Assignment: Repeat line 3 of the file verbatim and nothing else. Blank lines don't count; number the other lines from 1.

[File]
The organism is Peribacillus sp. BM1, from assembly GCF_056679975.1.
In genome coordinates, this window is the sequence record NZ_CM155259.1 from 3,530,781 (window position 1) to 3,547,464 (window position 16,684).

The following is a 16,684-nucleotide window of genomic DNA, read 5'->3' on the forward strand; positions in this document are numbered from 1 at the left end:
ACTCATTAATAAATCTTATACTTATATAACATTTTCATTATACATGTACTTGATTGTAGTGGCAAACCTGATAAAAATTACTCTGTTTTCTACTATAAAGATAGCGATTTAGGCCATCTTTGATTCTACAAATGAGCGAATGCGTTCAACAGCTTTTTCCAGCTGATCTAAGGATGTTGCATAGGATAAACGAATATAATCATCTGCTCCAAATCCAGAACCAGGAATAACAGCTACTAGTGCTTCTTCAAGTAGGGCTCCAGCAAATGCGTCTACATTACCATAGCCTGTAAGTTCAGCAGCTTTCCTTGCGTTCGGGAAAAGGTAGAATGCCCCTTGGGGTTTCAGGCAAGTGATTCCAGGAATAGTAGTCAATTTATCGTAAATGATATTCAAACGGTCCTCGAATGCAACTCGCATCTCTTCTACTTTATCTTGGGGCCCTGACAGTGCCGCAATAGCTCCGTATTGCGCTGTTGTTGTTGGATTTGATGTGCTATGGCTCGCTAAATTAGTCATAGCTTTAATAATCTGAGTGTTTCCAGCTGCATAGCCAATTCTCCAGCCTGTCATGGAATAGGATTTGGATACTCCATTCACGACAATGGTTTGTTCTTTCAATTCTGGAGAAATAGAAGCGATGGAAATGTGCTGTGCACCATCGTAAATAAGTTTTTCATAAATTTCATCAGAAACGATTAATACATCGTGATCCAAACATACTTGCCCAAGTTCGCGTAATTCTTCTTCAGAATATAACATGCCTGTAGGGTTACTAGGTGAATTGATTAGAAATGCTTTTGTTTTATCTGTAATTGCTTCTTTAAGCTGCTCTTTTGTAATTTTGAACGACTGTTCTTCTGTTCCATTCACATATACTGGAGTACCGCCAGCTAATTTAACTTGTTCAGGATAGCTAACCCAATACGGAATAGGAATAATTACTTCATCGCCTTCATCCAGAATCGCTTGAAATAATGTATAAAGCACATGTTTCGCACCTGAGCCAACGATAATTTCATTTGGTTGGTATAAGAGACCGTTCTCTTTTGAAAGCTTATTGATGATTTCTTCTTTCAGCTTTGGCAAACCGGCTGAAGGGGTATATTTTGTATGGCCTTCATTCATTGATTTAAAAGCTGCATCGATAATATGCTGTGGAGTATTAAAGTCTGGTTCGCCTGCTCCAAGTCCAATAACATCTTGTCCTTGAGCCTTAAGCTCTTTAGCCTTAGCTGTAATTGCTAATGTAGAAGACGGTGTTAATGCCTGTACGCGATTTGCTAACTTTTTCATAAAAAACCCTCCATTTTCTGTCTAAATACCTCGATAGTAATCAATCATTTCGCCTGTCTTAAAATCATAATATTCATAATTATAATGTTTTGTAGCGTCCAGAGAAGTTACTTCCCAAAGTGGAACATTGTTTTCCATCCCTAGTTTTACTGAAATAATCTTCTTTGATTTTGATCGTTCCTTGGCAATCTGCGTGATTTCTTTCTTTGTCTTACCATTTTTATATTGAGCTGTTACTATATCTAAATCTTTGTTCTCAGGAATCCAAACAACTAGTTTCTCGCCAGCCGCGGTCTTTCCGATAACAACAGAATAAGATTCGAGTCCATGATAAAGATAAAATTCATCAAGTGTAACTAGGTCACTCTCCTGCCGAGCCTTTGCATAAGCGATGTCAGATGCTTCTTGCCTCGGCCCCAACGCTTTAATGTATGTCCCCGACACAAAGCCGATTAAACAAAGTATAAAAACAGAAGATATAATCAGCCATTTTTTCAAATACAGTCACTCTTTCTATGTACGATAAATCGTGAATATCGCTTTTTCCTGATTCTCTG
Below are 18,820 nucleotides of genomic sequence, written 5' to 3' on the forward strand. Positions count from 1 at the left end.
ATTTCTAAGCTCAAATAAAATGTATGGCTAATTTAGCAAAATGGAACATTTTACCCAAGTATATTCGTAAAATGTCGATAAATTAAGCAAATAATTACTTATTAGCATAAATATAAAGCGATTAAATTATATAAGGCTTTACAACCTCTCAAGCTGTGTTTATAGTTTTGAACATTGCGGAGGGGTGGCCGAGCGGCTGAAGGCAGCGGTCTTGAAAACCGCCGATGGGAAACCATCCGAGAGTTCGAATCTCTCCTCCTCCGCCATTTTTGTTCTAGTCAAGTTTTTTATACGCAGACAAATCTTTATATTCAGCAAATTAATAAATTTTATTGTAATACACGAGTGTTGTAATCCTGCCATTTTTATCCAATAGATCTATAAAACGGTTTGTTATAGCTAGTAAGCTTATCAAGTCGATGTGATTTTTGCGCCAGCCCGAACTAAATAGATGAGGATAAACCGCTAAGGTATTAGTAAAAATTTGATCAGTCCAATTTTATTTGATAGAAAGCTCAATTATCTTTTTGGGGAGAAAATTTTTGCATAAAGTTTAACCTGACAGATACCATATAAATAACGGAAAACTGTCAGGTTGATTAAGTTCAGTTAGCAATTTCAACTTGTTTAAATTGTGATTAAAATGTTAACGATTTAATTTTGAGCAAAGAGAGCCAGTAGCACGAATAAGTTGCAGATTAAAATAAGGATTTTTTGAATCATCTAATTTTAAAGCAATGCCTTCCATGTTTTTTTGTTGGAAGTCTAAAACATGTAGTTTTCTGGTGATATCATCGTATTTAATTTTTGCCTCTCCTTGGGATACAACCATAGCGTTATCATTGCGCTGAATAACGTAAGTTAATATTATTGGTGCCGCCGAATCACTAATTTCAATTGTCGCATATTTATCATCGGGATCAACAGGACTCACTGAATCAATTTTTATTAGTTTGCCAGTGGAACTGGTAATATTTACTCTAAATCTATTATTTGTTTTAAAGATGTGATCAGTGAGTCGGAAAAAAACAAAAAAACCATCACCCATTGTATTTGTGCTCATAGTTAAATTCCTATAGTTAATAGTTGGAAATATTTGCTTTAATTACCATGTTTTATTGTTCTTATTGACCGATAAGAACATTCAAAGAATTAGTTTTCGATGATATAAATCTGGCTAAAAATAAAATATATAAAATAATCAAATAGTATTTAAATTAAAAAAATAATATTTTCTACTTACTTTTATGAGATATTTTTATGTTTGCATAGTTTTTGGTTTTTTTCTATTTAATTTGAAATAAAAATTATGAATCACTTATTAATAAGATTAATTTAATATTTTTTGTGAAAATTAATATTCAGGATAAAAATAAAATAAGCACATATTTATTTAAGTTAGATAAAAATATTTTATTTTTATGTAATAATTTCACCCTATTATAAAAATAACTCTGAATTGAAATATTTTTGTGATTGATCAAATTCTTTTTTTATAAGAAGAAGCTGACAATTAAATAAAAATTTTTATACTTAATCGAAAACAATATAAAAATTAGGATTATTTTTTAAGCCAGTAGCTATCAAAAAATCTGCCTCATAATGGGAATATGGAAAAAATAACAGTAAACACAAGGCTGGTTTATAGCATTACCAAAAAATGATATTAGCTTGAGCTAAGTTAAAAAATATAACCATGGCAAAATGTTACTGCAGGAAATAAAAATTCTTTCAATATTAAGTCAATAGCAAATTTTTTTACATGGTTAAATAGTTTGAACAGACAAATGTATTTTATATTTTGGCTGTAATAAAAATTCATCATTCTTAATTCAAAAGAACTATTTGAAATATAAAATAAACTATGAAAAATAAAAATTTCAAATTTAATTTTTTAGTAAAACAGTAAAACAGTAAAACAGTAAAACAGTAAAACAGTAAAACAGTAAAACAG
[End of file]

The following is a 16,684-nucleotide window of genomic DNA, read 5'->3' on the forward strand; positions in this document are numbered from 1 at the left end: